India: Top Axis Bank executives Sidharth Rath, V. Srinivasan put in papers

Photo: Bloomberg

Two top executives at Axis Bank Ltd, India’s third largest private bank, have quit, two people aware of the development said.

Sidharth Rath, head of corporate and transaction banking, and V. Srinivasan, deputy managing director, have resigned, these people said on condition of anonymity. The Mumbai-based bank has seen a drastic fall in corporate loans in the recent past.

Rath’s exit followed the hiring of S.M. Sundaresan, head of corporate banking at Standard Chartered, as head of corporate banking at Axis Bank. Rath is now likely to join Standard Chartered as head of corporate banking in Sundaresan’s place, the first of the two people said.

Rath, who has been with Axis Bank since 2001, has served in various roles such as senior vice-president, president-corporate banking, and president-transaction banking. He was instrumental in setting up the corporate and project advisory services, syndication and debt capital markets, investment banking businesses, and the formation of the transaction banking vertical, according to the bank’s website.

Srinivasan, who joined Axis Bank as executive director-corporate banking in 2009, was elevated as a director in October 2012. Earlier, he was managing director and head of markets with J.P. Morgan India. His next move is not yet known.

“As a matter of policy, Axis Bank does not comment on speculative assertions around its internal functioning,” said an Axis Bank spokesperson. A Standard Chartered spokesperson declined to comment.

“Corporate lending business is undergoing a major underwriting change. That will have a major impact on the way business is contributed in future. In that scenario, we believe management and board of Axis will be able to maintain continuity,” said Ashutosh Mishra, a banking analyst at Reliance Securities Ltd.

The resignations come at a time when Axis Bank’s corporate portfolio has taken a beating due to asset quality issues. The Reserve Bank of India’s asset quality review prompted a six-fold increase in its non-performing assets over the past two years, followed by instances of divergences in NPA disclosures, which the regulator asked the bank to make public.

Recently, RBI also imposed a fine of Rs3 crore on the bank for flouting NPA norms.

Separately, the bank is also being investigated by the Securities and Exchange Board of India for leakage of price-sensitive information relating to financial results on WhatsApp groups before they were officially announced.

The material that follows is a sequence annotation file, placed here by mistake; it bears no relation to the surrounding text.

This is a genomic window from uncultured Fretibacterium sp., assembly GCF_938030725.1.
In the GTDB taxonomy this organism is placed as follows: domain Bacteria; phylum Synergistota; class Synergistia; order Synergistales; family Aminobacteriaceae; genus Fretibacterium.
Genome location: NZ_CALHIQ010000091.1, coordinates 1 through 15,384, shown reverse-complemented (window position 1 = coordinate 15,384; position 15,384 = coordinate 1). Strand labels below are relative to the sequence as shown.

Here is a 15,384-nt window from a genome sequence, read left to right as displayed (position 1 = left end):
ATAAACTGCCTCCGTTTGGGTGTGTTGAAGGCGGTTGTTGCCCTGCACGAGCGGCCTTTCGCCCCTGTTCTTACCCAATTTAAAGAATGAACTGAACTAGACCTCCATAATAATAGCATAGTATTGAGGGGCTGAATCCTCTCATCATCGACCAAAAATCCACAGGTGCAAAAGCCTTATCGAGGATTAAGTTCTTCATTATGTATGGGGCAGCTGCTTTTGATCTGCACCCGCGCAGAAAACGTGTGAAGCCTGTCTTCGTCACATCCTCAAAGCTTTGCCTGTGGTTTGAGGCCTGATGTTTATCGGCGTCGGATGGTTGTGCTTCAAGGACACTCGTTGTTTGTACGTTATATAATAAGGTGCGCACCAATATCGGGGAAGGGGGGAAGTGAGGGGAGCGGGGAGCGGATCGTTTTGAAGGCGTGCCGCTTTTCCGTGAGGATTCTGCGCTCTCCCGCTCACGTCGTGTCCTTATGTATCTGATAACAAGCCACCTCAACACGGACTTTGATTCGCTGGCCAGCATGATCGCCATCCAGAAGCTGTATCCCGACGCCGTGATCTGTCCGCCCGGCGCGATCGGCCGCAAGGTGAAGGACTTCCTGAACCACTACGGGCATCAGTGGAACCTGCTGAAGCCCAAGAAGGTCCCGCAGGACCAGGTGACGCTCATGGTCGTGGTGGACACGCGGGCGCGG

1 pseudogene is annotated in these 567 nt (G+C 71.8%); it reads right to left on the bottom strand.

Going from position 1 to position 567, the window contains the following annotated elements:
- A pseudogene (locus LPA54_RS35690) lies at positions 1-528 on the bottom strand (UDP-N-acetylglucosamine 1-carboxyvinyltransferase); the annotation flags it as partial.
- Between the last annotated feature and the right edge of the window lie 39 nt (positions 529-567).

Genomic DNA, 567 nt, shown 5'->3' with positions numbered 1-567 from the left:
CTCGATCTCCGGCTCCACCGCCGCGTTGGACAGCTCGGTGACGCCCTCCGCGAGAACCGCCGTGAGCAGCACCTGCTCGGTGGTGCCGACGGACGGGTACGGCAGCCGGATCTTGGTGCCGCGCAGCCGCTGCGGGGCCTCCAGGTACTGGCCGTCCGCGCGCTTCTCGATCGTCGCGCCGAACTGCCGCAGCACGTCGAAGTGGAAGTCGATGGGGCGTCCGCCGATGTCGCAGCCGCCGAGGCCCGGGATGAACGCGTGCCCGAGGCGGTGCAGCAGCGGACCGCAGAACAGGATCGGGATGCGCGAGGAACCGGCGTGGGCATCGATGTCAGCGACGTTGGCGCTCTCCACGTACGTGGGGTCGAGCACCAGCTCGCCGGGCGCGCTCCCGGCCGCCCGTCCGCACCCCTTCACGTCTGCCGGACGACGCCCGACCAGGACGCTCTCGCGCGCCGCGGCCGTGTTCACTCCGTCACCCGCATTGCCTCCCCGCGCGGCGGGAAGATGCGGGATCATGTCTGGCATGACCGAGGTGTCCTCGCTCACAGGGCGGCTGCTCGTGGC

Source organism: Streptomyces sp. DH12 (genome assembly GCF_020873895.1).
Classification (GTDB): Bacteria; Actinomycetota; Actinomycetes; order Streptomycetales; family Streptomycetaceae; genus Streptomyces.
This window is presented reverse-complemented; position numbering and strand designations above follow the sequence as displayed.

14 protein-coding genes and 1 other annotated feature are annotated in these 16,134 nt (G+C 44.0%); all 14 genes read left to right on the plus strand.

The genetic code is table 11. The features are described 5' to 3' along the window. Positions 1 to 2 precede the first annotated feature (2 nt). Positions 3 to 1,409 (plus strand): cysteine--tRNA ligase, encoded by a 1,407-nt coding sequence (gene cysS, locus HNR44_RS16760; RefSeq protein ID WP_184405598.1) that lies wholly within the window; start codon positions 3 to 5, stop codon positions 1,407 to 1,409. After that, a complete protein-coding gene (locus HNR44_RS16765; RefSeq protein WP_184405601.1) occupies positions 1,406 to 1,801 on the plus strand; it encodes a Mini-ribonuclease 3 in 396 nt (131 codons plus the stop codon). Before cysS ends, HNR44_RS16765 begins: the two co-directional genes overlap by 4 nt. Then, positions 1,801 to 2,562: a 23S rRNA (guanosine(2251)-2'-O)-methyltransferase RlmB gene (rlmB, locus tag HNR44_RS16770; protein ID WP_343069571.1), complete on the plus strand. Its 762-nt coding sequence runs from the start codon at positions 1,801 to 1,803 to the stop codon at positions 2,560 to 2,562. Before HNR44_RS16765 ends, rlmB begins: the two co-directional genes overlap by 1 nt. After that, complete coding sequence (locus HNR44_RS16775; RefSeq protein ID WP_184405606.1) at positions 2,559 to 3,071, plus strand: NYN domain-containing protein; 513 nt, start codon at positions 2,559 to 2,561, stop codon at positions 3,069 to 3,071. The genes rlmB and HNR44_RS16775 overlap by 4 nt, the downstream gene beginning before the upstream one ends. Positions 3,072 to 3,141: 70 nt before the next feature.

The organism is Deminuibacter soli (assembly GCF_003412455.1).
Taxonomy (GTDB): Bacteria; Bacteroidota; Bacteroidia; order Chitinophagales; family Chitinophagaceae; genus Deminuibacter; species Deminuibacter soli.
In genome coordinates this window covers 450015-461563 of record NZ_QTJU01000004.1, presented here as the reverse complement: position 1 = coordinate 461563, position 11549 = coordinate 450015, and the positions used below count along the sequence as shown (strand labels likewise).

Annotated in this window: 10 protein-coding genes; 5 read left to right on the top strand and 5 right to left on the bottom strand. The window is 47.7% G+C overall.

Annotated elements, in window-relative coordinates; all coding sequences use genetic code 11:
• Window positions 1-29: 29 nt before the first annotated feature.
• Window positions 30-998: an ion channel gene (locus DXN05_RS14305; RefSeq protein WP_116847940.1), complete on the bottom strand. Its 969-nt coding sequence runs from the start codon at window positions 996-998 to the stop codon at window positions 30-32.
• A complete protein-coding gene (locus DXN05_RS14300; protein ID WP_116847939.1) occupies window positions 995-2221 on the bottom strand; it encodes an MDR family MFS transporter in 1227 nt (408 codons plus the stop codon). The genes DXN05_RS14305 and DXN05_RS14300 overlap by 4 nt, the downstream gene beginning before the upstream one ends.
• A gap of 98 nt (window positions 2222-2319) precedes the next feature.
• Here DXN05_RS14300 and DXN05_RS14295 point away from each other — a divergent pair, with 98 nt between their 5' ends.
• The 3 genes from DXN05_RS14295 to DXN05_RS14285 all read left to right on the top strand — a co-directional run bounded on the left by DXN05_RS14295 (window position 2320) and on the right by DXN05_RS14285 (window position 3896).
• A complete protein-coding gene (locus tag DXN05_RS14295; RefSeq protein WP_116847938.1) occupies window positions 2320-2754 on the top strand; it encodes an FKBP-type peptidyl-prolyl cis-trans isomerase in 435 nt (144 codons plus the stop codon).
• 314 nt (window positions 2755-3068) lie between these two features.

The private bank sector has witnessed a handful of senior-level churn in corporate lending divisions.

This month, Rahul Shukla, former managing director and head of corporate banking-South Asia at Citibank, quit after a 12-year tenure and joined as head of corporate banking at HDFC Bank. Shukla has swapped the position with Balasubramanian K., who moved from HDFC Bank in November and joined Citi Bank’s South Asia Corporate Bank head.

“The corporate banking space has been traditionally dominated by PSU as well as large Indian private sector banks,” said Mukesh Bhasin, partner at domestic executive search firm Career Connect India. “Their dominance is being challenged by new and some nimbler players who don’t have legacy issues on portfolio quality and this is one of the key reasons for the talent movements happening recently,” he added.

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This article was first published on Livemint.com

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In Singapore, we are looking to double our reporting team by this year-end to comprehensively cover the fast-moving world of funded startups and VC, PE & M&A deals. We want reporters who can tell our readers what is really happening in these sectors and why it matters to markets, companies and consumers. The ability to write precisely and urgently is crucial for these roles. Ideal candidates must have to ability to work in a collaborative, dynamic, and fast-changing environment. We want our new hires to be digitally savvy and ready to experiment with new forms of storytelling. Most importantly, we are looking for hard-hitting reporters who work well in a team. Collaboration and collegiality are a must.

Following vacancies can be applied for (only in Singapore).

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  • A reporter to track companies/startups that have raised private capital, and have the potential to become unicorns. SEA currently has over 40 companies with a valuation of over $100 million and under $1 billion.
  • A reporter who can get behind the scenes and reveal how funding rounds are put together, or why they’ve failed to materialise. She/he in this role will largely focus on long-format stories. 
  • A journalist to track special situations funds, distressed debt and private credit (from the PE angle) across Asia.